Half time in a tense first half and it is one a piece. The Man City winger Riyad Mahrez put Algeria ahead after 21 minutes and Burkina Faso came back with a goal from Zakaria Sanogo who plays his football in Yerevan, Armenia.

I treated myself to a Mhajeb at halftime which is Algerian flatbread with tomato and onion stuffing. Yum yum.

An equally dramatic second half ensued with Sofiane Feghouli taking the lead again for Algeria after 69 minutes before Issoufou Dayo who plays for RS Berkane, Morocco, equalized again in the 84th minute. And so it wasn’t to be the 13-0 win I was hoping for but tense never the less. I’m off to share a strong mint tea with my new Burkinabe friends before heading home.

Postscript: Apparently they didn’t have to win by 13 clear goals, they just had to win.  Just goes to prove that my understanding of football can be somewhat lacking at times.

Burkina Faso Music

One of the pleasurable discoveries of this virtual challenge to date has been Burkinabe music. Something that would have been difficult to access a number of years ago is now easily discovered via Spotify playlists. Here’s my favourite Burkinabe playlist.  I also dipped into Volta Jazz and even some Smockey plus some traditional instrumental music too.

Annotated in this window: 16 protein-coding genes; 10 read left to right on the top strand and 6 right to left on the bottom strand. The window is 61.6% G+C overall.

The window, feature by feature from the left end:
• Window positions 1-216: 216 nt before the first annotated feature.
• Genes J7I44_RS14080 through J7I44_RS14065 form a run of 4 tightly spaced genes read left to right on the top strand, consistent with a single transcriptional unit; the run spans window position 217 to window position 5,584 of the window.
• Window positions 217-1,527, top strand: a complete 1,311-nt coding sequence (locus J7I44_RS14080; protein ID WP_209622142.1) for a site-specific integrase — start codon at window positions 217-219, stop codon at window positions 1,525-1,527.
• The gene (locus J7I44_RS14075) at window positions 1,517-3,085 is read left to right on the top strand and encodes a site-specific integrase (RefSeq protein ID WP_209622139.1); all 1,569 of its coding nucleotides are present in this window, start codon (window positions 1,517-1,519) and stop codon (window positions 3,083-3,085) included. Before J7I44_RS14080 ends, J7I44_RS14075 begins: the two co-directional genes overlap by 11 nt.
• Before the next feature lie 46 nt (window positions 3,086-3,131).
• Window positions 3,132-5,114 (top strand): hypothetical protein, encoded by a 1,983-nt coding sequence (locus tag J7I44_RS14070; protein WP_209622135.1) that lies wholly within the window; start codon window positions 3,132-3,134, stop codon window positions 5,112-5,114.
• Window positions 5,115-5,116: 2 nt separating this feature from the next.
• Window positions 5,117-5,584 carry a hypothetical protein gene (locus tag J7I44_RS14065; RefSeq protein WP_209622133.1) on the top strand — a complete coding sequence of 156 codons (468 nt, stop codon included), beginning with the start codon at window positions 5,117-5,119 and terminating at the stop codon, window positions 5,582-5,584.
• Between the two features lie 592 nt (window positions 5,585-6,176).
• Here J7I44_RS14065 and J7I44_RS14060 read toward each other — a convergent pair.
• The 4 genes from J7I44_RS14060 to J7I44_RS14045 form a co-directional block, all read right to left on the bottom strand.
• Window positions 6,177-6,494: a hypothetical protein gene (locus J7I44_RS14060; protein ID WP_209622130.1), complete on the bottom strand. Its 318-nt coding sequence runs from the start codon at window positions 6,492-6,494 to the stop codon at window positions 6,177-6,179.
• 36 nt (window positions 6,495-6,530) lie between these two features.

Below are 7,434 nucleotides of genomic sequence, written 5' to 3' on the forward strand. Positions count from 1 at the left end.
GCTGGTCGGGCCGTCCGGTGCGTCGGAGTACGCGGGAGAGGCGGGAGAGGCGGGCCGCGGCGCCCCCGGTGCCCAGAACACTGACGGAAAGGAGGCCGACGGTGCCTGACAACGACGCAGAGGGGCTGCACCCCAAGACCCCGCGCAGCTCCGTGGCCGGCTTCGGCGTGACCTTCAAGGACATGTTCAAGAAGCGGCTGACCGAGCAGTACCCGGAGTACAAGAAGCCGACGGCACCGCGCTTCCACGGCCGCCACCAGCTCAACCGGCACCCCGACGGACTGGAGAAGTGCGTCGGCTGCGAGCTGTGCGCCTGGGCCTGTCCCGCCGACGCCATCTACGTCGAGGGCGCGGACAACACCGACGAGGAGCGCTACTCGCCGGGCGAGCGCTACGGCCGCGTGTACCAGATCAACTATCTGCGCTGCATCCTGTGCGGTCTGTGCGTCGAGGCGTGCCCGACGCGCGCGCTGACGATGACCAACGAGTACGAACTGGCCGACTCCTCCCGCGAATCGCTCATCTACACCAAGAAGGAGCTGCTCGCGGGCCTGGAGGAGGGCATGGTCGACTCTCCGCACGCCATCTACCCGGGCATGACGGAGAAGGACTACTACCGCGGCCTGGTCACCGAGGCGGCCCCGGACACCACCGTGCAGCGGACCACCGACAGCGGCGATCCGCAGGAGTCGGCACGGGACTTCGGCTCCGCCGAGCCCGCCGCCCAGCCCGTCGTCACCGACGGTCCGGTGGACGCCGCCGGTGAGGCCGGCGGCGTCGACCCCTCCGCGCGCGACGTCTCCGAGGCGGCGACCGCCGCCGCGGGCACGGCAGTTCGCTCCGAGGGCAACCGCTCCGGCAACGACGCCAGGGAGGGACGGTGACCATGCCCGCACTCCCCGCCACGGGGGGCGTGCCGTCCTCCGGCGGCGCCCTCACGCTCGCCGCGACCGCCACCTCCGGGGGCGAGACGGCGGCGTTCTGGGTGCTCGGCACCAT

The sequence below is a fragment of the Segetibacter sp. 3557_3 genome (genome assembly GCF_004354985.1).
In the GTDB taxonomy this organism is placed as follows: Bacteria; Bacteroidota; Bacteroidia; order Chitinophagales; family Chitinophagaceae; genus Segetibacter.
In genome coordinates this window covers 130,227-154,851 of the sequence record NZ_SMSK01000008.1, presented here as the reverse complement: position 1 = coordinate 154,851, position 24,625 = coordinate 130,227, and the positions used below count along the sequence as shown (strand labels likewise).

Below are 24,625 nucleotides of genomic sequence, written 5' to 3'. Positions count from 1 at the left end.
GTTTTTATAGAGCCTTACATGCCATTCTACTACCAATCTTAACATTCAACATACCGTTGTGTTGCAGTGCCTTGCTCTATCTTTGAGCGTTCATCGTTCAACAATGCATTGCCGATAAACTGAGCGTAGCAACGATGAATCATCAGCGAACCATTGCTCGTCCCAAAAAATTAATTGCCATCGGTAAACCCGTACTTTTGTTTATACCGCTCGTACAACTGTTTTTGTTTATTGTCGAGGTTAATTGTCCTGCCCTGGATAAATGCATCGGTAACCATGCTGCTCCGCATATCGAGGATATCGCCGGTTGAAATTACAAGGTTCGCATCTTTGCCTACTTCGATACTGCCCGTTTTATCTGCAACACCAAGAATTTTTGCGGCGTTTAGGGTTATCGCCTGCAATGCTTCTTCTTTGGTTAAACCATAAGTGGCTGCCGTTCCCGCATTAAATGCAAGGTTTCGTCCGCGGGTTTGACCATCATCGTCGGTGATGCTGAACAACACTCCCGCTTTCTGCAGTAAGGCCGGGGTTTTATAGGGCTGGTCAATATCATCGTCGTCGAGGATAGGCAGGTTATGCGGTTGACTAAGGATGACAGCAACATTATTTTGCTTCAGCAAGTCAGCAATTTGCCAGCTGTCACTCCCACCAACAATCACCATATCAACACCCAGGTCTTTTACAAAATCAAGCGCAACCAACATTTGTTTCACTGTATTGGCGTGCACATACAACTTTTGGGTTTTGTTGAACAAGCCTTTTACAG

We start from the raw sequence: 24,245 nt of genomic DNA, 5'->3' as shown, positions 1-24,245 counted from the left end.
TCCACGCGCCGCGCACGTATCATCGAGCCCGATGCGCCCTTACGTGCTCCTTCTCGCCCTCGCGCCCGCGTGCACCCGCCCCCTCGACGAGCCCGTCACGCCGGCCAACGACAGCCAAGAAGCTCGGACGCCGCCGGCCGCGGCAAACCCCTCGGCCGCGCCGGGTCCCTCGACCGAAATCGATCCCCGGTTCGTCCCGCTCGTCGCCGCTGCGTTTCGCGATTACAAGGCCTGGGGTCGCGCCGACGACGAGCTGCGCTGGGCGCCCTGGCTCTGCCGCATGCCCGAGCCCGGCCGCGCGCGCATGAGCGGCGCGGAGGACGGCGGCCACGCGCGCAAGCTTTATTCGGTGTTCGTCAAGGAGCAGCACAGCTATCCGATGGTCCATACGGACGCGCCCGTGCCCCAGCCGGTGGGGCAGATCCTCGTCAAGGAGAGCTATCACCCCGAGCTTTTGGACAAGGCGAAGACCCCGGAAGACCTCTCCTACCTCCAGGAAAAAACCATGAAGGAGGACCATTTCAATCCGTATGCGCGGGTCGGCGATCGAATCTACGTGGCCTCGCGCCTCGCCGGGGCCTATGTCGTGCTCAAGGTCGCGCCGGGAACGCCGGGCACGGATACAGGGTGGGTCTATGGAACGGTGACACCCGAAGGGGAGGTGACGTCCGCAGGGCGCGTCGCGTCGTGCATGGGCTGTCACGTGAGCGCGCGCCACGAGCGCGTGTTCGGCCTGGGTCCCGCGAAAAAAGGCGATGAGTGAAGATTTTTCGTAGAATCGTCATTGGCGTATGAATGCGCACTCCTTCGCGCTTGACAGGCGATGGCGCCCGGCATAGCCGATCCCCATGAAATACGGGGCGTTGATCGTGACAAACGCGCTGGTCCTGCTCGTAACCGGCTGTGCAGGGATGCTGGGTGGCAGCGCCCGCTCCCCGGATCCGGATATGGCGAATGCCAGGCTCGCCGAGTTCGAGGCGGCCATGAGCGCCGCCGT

Burkina Faso Geocaching

Spoiler photoThe hobby of geocaching involves using a GPS or Smartphone to find a container someone has hidden. Some of the geocaches are puzzle meaning that a puzzle has to be solved first to get the coordinates of where the geocache is hidden. My idea for this ‘virtual’ tour of the world is to try and solve a puzzle cache in each country. I naturally won’t be able to log the geocache as a ‘find’ but it should still be fun. There are only 6 geocaches in Burkina Faso, 5 traditional and one puzzle cache so my choice was limited to one: Le Centre Noomdo.  It is an interesting cache and that has only been found once since it was hidden in 2017. I had soon solved and added to my ‘to find list’!  Just better to remember to take the photo with me when I go.

Burkina Faso Charity

I came across this charity when doing my virtual geocahe – see above. Le Soleil dans la Main (the Sun in the Hand) is a Luxembourg based charity providing education in Burkino Faso.

Le Soleil dans la Main

Burkina Faso Clock

Years ago I used to make clocks in the shape of different countries.  Shapes like Wales and Ireland were particularly popular.  I even sold them in local craft shops.  I thought for this challenge I would try and get back into making them. So after restocking some of the materials and bits necessary I sat down at the saw and manged to craft a Burkina Faso clock. It’s been fun getting back into doing some scroll saw work. I have a notion of trying to meet someone from Burkina Faso here in Cardiff, in a public place like outside the castle, shaking hands (or more like knocking elbows these days) and gifting them a clock.  So serious question, does anyone know anyone in Cardiff from Burkina Faso?

Burkina Faso clock

Burkina Faso Train journey